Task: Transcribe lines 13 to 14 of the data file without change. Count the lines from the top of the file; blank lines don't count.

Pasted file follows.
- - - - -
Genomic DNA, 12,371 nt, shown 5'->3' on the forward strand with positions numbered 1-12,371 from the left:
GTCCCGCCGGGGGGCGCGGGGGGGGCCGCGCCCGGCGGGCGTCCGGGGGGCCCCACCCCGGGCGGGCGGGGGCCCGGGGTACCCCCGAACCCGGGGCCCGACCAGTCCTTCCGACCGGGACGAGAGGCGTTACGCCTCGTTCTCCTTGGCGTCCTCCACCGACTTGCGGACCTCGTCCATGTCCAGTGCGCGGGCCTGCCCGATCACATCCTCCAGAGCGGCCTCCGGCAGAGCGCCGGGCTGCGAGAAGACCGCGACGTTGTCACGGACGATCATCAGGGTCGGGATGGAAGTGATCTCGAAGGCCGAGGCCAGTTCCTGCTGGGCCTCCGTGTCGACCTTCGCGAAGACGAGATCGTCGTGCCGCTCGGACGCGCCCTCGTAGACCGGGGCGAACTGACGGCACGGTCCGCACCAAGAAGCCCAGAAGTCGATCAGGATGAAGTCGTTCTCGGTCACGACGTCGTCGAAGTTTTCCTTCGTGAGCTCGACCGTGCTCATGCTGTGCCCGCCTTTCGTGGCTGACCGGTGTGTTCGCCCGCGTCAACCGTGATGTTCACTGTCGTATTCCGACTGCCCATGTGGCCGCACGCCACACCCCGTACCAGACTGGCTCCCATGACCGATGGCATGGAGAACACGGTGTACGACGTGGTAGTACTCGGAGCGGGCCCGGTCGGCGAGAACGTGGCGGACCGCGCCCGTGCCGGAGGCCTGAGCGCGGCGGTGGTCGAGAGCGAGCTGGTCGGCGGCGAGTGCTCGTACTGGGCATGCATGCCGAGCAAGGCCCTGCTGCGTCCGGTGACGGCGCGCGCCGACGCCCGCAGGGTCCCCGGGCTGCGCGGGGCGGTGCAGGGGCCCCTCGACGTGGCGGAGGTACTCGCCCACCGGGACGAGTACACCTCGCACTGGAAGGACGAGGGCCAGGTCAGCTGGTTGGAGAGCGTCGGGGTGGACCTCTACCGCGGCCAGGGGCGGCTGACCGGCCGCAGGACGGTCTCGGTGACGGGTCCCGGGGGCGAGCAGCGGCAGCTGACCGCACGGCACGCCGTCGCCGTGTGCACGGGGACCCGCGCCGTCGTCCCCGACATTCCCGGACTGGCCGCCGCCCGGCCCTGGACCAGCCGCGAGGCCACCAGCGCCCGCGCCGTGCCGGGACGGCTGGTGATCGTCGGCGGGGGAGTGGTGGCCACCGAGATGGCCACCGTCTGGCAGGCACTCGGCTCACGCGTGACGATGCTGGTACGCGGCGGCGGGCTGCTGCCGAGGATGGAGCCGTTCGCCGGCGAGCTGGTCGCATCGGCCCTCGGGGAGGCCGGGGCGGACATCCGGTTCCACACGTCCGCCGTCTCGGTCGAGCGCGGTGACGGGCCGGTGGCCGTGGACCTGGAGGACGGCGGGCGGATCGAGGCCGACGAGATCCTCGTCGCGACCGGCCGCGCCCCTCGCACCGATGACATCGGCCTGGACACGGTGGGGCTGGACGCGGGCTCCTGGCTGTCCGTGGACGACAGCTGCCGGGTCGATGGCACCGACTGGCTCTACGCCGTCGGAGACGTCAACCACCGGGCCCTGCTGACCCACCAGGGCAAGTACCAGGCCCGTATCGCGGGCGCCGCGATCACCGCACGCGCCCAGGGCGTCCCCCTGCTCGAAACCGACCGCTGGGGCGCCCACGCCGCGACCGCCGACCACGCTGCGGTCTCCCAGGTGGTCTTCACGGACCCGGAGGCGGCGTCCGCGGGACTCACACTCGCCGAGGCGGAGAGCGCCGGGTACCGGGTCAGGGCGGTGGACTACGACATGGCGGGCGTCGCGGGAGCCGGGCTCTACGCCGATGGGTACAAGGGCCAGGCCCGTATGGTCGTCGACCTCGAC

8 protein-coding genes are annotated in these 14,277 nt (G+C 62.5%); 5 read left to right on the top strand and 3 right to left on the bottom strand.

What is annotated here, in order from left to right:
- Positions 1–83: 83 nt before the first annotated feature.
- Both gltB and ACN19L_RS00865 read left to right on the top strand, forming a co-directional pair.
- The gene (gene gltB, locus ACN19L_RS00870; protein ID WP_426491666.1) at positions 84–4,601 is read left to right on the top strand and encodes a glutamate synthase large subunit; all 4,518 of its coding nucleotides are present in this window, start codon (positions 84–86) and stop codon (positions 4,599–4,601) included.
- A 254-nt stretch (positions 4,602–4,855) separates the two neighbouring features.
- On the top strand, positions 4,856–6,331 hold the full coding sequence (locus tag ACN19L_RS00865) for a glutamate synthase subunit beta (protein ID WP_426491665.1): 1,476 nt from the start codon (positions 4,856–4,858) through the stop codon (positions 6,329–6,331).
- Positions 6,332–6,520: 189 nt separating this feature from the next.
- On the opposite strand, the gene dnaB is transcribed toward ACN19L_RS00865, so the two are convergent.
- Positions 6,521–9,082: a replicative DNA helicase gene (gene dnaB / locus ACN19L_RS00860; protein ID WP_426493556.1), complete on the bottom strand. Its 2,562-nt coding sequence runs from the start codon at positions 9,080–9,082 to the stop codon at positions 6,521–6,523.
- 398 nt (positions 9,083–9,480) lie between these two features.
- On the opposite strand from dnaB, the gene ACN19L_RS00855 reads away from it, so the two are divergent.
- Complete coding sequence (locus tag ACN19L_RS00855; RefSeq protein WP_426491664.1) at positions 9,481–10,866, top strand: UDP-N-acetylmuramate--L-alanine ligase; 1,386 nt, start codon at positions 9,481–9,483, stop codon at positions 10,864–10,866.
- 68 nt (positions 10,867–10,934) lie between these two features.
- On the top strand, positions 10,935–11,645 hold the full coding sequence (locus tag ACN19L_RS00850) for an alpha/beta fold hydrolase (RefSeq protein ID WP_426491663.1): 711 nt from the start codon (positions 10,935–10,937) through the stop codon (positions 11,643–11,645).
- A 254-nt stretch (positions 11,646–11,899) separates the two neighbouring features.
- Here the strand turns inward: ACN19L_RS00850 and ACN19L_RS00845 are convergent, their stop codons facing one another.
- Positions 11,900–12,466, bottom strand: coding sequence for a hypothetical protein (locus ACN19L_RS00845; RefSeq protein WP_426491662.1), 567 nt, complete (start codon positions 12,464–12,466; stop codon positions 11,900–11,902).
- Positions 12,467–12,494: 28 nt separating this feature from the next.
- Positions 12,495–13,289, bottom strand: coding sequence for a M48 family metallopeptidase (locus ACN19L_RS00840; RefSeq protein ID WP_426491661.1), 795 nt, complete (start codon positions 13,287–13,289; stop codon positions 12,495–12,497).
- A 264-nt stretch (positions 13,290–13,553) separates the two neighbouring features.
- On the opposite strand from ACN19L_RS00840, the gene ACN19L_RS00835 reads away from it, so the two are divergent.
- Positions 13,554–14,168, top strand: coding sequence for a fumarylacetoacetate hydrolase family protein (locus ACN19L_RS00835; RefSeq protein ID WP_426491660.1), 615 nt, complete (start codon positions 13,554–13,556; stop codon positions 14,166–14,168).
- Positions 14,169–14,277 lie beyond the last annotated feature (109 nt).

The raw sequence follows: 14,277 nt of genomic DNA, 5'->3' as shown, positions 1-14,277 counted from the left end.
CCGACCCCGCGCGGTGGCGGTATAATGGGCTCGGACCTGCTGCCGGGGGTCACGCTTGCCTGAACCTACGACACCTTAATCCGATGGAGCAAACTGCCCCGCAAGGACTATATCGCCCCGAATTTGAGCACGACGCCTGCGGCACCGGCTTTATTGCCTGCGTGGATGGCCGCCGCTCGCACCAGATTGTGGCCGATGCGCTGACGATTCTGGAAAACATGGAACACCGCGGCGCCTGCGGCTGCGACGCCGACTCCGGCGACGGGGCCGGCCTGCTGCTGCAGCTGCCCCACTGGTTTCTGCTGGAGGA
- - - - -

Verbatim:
- 398 nt (positions 9,083–9,480) lie between these two features.
- On the opposite strand from dnaB, the gene ACN19L_RS00855 reads away from it, so the two are divergent.